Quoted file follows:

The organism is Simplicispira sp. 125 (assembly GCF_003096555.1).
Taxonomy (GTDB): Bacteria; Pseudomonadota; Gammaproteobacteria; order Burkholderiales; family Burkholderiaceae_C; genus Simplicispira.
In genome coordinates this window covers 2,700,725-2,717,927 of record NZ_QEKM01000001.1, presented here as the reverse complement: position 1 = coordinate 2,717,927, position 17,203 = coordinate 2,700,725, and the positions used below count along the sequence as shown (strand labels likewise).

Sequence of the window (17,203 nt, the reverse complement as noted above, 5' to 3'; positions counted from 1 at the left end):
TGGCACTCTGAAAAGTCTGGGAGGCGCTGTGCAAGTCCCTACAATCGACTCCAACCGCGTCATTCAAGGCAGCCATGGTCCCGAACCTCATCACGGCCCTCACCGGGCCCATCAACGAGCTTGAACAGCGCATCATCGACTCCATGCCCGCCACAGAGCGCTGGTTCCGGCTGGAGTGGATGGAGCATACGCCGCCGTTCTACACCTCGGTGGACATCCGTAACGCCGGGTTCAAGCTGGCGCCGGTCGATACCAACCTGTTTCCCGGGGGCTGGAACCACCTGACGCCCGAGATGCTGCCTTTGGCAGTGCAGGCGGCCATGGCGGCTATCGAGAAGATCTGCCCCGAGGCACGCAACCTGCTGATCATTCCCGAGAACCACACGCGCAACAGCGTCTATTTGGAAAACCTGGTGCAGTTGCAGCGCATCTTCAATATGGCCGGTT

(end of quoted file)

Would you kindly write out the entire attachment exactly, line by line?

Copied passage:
The organism is Simplicispira sp. 125 (assembly GCF_003096555.1).
Taxonomy (GTDB): Bacteria; Pseudomonadota; Gammaproteobacteria; order Burkholderiales; family Burkholderiaceae_C; genus Simplicispira.
In genome coordinates this window covers 2,700,725-2,717,927 of record NZ_QEKM01000001.1, presented here as the reverse complement: position 1 = coordinate 2,717,927, position 17,203 = coordinate 2,700,725, and the positions used below count along the sequence as shown (strand labels likewise).

Sequence of the window (17,203 nt, the reverse complement as noted above, 5' to 3'; positions counted from 1 at the left end):
TGGCACTCTGAAAAGTCTGGGAGGCGCTGTGCAAGTCCCTACAATCGACTCCAACCGCGTCATTCAAGGCAGCCATGGTCCCGAACCTCATCACGGCCCTCACCGGGCCCATCAACGAGCTTGAACAGCGCATCATCGACTCCATGCCCGCCACAGAGCGCTGGTTCCGGCTGGAGTGGATGGAGCATACGCCGCCGTTCTACACCTCGGTGGACATCCGTAACGCCGGGTTCAAGCTGGCGCCGGTCGATACCAACCTGTTTCCCGGGGGCTGGAACCACCTGACGCCCGAGATGCTGCCTTTGGCAGTGCAGGCGGCCATGGCGGCTATCGAGAAGATCTGCCCCGAGGCACGCAACCTGCTGATCATTCCCGAGAACCACACGCGCAACAGCGTCTATTTGGAAAACCTGGTGCAGTTGCAGCGCATCTTCAATATGGCCGGTT